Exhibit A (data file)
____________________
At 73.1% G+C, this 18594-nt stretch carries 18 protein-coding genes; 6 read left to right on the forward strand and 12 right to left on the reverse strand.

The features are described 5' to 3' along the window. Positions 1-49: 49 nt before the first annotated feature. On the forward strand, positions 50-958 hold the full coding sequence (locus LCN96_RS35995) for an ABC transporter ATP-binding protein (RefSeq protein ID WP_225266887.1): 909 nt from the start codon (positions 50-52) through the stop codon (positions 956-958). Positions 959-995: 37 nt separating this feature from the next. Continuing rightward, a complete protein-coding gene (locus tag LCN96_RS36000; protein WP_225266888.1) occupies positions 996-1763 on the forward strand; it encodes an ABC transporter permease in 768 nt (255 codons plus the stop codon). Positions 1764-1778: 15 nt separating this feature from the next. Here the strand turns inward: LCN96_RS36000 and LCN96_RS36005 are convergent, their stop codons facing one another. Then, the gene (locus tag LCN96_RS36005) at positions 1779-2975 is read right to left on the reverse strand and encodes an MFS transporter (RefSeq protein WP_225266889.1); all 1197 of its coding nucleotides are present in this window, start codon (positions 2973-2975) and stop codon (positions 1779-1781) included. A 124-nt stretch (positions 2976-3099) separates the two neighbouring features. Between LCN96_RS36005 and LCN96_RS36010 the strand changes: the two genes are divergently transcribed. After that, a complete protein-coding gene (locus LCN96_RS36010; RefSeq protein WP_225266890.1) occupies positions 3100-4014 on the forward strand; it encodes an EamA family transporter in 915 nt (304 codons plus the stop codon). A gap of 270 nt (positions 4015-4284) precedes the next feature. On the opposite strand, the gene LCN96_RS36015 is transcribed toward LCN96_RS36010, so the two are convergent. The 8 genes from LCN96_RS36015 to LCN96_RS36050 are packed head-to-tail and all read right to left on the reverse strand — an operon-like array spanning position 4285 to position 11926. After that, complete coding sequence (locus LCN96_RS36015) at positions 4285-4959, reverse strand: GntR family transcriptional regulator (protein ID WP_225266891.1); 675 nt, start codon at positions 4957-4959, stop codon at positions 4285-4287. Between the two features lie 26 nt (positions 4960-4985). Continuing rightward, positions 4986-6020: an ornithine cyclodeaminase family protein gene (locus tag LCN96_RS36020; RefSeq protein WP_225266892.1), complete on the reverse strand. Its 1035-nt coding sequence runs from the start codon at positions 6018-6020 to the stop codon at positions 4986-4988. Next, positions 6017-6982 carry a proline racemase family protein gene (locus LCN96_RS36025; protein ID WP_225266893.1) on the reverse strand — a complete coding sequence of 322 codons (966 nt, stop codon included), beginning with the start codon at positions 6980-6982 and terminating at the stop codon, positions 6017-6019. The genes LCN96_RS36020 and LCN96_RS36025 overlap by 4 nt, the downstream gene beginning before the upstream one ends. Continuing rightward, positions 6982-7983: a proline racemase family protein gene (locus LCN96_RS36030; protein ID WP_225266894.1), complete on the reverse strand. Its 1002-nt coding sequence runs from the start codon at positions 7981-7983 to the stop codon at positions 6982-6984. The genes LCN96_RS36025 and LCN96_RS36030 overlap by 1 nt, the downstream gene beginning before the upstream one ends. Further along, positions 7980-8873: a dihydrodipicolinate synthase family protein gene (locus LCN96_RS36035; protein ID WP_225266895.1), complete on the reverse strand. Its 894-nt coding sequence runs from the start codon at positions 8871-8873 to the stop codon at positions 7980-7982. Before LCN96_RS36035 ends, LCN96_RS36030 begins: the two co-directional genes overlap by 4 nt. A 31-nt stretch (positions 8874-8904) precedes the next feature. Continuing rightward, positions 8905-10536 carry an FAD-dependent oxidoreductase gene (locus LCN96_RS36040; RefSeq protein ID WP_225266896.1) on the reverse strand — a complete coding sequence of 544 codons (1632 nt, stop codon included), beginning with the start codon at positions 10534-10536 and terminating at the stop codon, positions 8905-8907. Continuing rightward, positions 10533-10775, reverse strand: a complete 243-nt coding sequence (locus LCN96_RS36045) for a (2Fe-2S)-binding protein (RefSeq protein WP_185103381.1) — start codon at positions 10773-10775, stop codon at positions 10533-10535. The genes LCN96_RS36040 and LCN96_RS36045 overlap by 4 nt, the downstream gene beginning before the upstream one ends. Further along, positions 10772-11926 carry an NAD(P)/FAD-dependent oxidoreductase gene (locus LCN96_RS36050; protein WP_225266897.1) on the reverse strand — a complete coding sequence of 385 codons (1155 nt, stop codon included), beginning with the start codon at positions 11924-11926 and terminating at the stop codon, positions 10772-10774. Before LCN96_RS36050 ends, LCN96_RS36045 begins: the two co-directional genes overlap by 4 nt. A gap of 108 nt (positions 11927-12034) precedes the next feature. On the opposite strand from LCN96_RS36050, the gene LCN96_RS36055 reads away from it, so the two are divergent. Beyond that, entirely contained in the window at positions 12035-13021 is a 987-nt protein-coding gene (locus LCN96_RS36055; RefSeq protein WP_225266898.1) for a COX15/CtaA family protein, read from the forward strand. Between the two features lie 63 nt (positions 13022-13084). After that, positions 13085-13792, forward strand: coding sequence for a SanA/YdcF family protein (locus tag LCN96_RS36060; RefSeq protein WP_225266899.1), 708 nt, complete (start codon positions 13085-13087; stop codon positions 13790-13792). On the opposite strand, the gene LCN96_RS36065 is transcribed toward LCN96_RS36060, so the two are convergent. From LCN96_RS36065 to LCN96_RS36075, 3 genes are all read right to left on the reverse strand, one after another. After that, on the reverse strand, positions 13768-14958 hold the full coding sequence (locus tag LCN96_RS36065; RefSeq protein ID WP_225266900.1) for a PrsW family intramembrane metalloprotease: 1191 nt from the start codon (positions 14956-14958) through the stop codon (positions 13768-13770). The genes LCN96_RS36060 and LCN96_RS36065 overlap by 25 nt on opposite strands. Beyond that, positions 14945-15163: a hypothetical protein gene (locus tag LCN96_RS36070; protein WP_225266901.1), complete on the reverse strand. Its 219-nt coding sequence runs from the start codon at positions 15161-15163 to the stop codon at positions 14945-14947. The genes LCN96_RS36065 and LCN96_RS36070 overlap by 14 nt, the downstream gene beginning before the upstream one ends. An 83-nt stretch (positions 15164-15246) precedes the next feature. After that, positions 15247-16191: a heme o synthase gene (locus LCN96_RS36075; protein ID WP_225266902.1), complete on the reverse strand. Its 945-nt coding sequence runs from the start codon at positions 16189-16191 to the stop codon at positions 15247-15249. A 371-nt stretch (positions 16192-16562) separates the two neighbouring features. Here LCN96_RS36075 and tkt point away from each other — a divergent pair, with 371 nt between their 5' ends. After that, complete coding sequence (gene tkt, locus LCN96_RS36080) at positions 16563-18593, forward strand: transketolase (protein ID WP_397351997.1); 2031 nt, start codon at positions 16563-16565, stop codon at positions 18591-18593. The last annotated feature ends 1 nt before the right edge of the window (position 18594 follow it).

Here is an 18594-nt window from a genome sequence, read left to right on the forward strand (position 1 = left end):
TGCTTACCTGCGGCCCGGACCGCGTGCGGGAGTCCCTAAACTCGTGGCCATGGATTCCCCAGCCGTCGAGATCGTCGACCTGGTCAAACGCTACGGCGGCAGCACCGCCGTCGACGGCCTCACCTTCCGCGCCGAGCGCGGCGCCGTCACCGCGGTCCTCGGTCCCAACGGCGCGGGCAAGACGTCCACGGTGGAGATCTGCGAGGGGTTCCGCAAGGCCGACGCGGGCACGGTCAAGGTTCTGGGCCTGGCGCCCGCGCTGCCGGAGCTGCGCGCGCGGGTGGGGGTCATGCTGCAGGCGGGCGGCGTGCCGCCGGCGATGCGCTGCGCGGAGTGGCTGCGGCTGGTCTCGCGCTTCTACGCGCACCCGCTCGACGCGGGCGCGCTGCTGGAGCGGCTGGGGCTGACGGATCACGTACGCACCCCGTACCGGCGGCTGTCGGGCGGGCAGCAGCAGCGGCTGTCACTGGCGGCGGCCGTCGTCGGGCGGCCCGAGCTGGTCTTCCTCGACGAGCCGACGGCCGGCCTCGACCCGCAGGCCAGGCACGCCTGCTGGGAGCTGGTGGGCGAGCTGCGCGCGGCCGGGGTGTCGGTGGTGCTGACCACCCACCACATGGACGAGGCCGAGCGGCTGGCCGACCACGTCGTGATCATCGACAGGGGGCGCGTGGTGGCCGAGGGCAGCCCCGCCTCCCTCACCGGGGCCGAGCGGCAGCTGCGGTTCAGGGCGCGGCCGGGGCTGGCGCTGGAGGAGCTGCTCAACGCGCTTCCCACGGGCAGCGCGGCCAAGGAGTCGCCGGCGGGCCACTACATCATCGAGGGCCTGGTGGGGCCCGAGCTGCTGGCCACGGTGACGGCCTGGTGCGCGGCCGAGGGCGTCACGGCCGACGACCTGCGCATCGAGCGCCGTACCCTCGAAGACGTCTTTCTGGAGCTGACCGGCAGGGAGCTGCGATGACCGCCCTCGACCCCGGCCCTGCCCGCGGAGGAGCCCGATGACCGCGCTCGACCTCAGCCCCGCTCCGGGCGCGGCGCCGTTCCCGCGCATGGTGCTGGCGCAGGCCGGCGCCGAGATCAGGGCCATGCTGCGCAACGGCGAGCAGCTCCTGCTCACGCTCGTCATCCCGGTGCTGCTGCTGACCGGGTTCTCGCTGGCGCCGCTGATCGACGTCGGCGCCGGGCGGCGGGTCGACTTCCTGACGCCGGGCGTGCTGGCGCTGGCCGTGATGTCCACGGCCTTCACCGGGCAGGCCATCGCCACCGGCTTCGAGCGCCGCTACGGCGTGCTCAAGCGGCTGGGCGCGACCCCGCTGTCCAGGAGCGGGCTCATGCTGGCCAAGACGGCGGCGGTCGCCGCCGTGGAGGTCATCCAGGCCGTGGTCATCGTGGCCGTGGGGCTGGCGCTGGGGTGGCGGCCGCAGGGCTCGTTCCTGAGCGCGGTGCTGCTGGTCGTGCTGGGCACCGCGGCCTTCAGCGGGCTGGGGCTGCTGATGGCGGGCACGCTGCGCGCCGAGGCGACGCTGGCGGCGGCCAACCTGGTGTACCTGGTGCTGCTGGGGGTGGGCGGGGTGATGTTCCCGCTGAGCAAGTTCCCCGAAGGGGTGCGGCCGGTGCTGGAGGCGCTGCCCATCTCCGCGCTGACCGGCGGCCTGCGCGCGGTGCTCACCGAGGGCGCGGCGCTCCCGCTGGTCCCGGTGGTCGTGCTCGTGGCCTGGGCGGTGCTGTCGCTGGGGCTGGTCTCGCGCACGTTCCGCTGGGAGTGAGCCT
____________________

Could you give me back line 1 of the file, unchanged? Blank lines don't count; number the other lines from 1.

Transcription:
At 73.1% G+C, this 18594-nt stretch carries 18 protein-coding genes; 6 read left to right on the forward strand and 12 right to left on the reverse strand.